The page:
Caravanning: The Basics of Towing
Going on caravanning adventures is a wonderful way to escape the maddening noise of the urban jungles many of us live and/or work in. Investing in a quality caravan is a smart choice, especially for those who prefer spending their vacations away from hotels and crowds.
When it comes to caravanning, learning the basics of towing is a must. Once you’ve picked the most suitable trailer or caravan for your tow vehicle (read the towing section in the vehicle manufacturer’s handbook), you should purchase all the necessary towing parts.
The tow bar is one of the crucial towing parts because it’s the framework attached to the rear of your tow vehicle. Every caravan owner must equip their vehicle with properly designed and fitted tow bar. The tow bar fitted mustn’t exceed the capacity approved by the vehicle manufacturer. Remember: tow bars shouldn’t stick out dangerously when the caravan isn’t connected.
Ball Mount & Tow Ball
The ball mount (or the tongue) is another important piece of the towing puzzle. It’s the part of the tow bar to which the tow ball is attached. The tow ball must be a one piece element, 50mm in diameter, and fitted to the vehicle with a locking washer and properly sized nut.
Coupling Body & A-Frame Drawbar
The coupling body is another necessary towing part. It’s the section that’s attached to the ‘A’ frame of the trailer or caravan and forms a socket for the tow ball. The A-frame drawbar is the part of the trailer or caravan chassis to which the coupling body is attached. Keep in mind that adding additional items to the drawbar isn’t advisable.
Safety chains are mandatory in all states and territories of Australia. These towing parts should be strong enough to hold the trailer or caravan and keep the drawbar from touching the ground.
Towing mirrors are an indispensable towing item because they allow the tow vehicle driver to see the greater distance behind much more clearly. This is immensely important because when one tows a caravan, they take up extra space on the road.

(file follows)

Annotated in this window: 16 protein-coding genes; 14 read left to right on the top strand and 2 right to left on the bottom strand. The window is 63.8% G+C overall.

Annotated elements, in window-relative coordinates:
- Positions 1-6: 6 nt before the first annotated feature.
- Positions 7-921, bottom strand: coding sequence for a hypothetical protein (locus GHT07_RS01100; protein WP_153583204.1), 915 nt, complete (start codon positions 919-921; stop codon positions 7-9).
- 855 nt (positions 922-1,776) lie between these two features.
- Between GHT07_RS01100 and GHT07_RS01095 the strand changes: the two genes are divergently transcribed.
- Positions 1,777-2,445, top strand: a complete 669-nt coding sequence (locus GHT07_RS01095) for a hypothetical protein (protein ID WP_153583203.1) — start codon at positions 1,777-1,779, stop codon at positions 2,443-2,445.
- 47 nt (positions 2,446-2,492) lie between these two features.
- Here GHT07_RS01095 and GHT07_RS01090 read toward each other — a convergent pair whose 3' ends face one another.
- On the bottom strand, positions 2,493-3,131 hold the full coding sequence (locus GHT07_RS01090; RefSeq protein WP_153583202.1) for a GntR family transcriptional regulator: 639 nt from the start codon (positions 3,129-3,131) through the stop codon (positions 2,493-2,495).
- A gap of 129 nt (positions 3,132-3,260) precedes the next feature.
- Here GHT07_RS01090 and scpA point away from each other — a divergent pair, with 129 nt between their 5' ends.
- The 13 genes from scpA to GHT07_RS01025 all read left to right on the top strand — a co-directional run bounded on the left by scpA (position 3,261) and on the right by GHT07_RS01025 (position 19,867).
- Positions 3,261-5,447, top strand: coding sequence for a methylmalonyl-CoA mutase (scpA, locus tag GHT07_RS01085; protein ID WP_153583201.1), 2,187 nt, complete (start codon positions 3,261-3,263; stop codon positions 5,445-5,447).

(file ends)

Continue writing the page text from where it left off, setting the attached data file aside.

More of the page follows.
When it comes to selecting the right towing mirrors for you, you should know that there are many types of car mirrors for towing caravans. Clip-on or strap-on car mirrors for towing caravans are mirrors that either clip or strap on to the existing mirror. One of their greatest advantage is the possibility to be adjusted from the tow vehicle cabin.
Bonnet-mounted mirrors incorporate a crossbar from one side of the tow vehicle bonnet to the other side. These towing mirrors aren’t easily set up and can’t be adjusted from the tow vehicle cabin.
If you value stability the most, you should opt for door-mounted or permanent towing mirrors (keep in mind that permanent towing mirrors can’t be removed once fitted). Permanent towing mirrors are usually larger than other types of mirrors, which is why they offer more visibility.
In case you didn’t know, Australia has a set of national towing regulations which were introduced in 1998 as an attempt to standardize different towing laws between states and territories. According to these rules, the sign-posted speed limits apply to all motor vehicles and trailer combinations that have a GCM (Gross Combination Mass) of less than 4.5 tonnes. This isn’t the case in Western Australia, where the maximum towing speed limit is 100km/h.
If the GCM of your trailer combination is higher than 4.5 tonnes, you’re supposed to consult with the appropriate state or territory transport authority regarding the towing speed limits.